We arrived starving, and skipped exchanging pleasantries with the cute hostess, opting instead to make our way quickly through the crowd to our usual table. Fortunately, being regulars as well as not-so-silent partners, we were guaranteed a seat anytime, any day, anyway. Our modest investment bought us lifetime reservations at a grungy old booth in back near the kitchen. It came complete with fire engine red tuck & roll vinyl upholstery (a little silver duct tape here and there for contrast) and one of those ageless 1960’s Formica tabletops with shiny chrome siding. It was the sort of durable surface that stood up to any spill or she + he carvings, as well as the occasional head banging that followed a hot headed disagreement. The table location was Sandy’s doing, as the chowhound needed to be as near the kitchen as possible. As long as he could smell the food and hear the chatter he was a happy camper. Well, also if the chips and salsa arrived within nanoseconds of his butt settling into the booth.

“Slow down man, you’re gonna lose a finger!” I said, marveling at the eating machine across from me. Sandy looked up while he chewed and daintily dabbed at the corners of his mouth with a cloth napkin.

“That better Miss Manners?” he quipped with his mouth full.

“Perfect, you’re a prince,” I replied sarcastically.

“And you’re an assho--,” Sandy began, suddenly interrupted by a plate of hot food placed in front of him, hand delivered by the proprietor himself, our buddy and business partner, Roman Gonzalez.

“Hey, Filthy McNasty! This is a family place, ya dig?” Roman said in a harsh whisper.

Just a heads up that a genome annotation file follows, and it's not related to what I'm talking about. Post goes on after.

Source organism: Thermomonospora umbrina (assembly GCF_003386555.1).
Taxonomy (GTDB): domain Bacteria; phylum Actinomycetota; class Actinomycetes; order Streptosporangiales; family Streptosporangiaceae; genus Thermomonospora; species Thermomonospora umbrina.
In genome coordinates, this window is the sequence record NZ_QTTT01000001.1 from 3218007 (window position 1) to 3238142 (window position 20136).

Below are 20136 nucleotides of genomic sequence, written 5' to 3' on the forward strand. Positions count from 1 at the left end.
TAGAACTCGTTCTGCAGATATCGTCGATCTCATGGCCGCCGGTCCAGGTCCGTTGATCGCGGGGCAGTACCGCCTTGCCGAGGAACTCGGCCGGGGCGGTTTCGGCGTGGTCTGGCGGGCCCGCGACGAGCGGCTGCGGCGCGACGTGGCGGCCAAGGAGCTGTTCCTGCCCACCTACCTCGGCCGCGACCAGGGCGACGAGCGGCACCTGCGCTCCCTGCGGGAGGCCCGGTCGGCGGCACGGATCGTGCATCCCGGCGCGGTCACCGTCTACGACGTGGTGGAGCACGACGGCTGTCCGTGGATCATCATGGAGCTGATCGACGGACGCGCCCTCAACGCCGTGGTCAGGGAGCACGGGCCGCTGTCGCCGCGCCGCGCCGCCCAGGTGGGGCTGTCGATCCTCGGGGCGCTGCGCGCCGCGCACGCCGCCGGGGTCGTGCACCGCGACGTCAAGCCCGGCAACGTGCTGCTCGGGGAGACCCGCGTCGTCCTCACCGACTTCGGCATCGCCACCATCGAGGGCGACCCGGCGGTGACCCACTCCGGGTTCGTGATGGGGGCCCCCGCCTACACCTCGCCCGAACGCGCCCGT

“Now stuff that foul mouth of yours with some rice and beans before I fill it with knuckles!” he added, forcing Sandy to scoot over as he joined us.

Sandy scowled and gave Roman the stink-eye as he tore a tortilla in half. He dragged the warm tortilla across his plate and scooped a mixture of rice, beans, and carnitas, stuffing it all into his mouth as instructed. His attitude changed instantly and a peaceful grin spread across his face from ear to ear. I guess it’s true what they say about mad dogs and bones. If you see one, toss one! Roman wiped his brow with the sleeve of his shirt as he watched Sandy chow down.

“I guess I should be flattered, but dude, slow down before you choke! Our insurance doesn't cover gagging pigs Gordo!”

“Aye Dios, I’m getting too old for this day to day bullshit man!” he exclaimed. Reaching in front of me he grabbed my water glass and drained it; then ran the ice cold tumbler across his forehead.

“Ahhhh, that’s better,” he said sighing.

“No shit dudes, I need to hire me a hard ass to run this place before I stroke out!”

“You mean WE need to hire someone,” Sandy mumbled through a mouthful of food.

“Oh, yeah, I forgot, WE need to hire a hard ass,” Roman replied sarcastically, giving Sandy the finger.

“Man, you scarfed down your investment years ago ese. I think I’m gonna start charging you from now on!”